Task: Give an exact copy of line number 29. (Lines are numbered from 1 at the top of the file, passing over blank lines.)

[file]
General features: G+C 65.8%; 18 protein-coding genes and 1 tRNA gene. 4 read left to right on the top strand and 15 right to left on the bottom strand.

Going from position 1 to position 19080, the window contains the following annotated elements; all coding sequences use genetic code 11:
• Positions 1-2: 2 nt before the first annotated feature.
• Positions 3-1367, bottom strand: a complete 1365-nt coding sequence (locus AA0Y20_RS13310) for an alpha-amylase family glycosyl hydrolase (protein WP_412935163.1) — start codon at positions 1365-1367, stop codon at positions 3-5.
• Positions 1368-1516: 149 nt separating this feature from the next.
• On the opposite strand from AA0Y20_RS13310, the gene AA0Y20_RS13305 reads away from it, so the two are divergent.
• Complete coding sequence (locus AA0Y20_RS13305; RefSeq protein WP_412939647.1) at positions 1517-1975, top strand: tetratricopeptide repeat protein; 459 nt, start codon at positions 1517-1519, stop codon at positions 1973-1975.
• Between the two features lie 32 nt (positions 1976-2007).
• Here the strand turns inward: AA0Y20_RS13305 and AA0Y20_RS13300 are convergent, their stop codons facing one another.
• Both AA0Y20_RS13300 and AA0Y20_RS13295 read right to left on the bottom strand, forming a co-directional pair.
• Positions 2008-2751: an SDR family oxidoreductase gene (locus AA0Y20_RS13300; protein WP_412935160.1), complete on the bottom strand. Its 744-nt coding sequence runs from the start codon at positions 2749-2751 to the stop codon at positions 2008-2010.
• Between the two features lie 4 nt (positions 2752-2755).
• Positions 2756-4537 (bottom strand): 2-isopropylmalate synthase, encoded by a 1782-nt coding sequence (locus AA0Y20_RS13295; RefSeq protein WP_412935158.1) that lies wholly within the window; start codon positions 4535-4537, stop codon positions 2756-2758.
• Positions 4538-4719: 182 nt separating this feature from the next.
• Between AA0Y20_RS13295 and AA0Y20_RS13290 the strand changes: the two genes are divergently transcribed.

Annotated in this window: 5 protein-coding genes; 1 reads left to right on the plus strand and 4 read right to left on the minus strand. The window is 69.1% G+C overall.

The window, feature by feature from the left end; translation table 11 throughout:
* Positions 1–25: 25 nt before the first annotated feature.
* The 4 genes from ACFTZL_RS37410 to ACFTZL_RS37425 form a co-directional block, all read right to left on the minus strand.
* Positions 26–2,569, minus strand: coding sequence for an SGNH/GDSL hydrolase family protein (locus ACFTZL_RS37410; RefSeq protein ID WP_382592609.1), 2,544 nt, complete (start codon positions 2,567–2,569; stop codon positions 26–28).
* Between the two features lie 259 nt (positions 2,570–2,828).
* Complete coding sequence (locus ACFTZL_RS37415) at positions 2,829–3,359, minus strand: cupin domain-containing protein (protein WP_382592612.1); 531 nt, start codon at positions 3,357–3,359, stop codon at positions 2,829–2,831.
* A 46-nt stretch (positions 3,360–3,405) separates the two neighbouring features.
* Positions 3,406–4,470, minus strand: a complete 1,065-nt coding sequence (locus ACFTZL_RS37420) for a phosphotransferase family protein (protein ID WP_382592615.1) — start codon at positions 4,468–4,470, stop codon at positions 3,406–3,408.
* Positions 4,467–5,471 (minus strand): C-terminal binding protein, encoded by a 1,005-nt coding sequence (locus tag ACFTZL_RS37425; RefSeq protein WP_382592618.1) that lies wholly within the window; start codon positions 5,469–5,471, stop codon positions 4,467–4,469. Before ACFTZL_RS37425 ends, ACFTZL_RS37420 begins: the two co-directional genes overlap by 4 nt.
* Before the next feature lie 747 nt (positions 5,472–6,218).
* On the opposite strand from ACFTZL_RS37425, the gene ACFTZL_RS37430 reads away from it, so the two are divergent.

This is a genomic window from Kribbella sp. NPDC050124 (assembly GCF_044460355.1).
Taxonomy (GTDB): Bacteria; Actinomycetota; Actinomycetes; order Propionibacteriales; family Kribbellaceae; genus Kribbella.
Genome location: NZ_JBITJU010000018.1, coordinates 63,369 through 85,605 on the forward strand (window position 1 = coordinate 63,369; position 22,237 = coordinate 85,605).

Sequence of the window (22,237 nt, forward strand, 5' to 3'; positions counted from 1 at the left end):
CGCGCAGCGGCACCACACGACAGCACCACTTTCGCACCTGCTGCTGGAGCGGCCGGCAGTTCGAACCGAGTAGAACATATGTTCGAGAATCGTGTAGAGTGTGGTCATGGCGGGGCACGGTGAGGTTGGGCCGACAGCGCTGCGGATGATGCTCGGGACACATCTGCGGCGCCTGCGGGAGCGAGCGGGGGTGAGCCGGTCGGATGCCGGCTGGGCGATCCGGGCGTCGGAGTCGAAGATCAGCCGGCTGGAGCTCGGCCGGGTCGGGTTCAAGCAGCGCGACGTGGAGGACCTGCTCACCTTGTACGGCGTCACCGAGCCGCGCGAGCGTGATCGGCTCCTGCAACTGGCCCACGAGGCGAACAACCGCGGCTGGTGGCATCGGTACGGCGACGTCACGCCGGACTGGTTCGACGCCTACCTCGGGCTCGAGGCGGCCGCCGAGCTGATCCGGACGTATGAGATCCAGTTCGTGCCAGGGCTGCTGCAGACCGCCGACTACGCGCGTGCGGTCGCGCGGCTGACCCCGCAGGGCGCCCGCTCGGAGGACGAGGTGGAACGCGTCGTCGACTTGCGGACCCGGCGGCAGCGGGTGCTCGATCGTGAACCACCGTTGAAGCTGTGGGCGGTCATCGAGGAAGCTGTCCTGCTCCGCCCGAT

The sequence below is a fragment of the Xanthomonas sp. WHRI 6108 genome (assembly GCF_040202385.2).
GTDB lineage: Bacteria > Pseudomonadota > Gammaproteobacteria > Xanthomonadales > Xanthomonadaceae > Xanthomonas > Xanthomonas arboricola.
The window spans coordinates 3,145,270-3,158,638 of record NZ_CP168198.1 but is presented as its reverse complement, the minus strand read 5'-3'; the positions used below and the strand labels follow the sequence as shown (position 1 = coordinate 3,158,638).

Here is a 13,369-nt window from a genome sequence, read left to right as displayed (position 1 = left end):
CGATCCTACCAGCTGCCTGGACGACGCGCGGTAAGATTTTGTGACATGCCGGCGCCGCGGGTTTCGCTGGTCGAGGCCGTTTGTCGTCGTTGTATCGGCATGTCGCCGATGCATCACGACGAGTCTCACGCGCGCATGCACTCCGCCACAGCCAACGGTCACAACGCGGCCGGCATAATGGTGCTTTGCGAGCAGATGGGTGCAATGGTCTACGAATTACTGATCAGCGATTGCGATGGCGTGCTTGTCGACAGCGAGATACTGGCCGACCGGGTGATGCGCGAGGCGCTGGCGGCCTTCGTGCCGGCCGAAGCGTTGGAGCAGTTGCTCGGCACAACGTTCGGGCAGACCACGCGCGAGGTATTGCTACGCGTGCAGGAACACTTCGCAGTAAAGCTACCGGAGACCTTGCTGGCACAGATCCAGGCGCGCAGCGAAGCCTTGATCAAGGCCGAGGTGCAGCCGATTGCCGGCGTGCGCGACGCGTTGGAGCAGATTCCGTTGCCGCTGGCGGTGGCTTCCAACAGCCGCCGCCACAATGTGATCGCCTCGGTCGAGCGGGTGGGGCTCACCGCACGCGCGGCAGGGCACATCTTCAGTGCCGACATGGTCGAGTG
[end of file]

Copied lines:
Taxonomy (GTDB): Bacteria; Actinomycetota; Actinomycetes; order Propionibacteriales; family Kribbellaceae; genus Kribbella.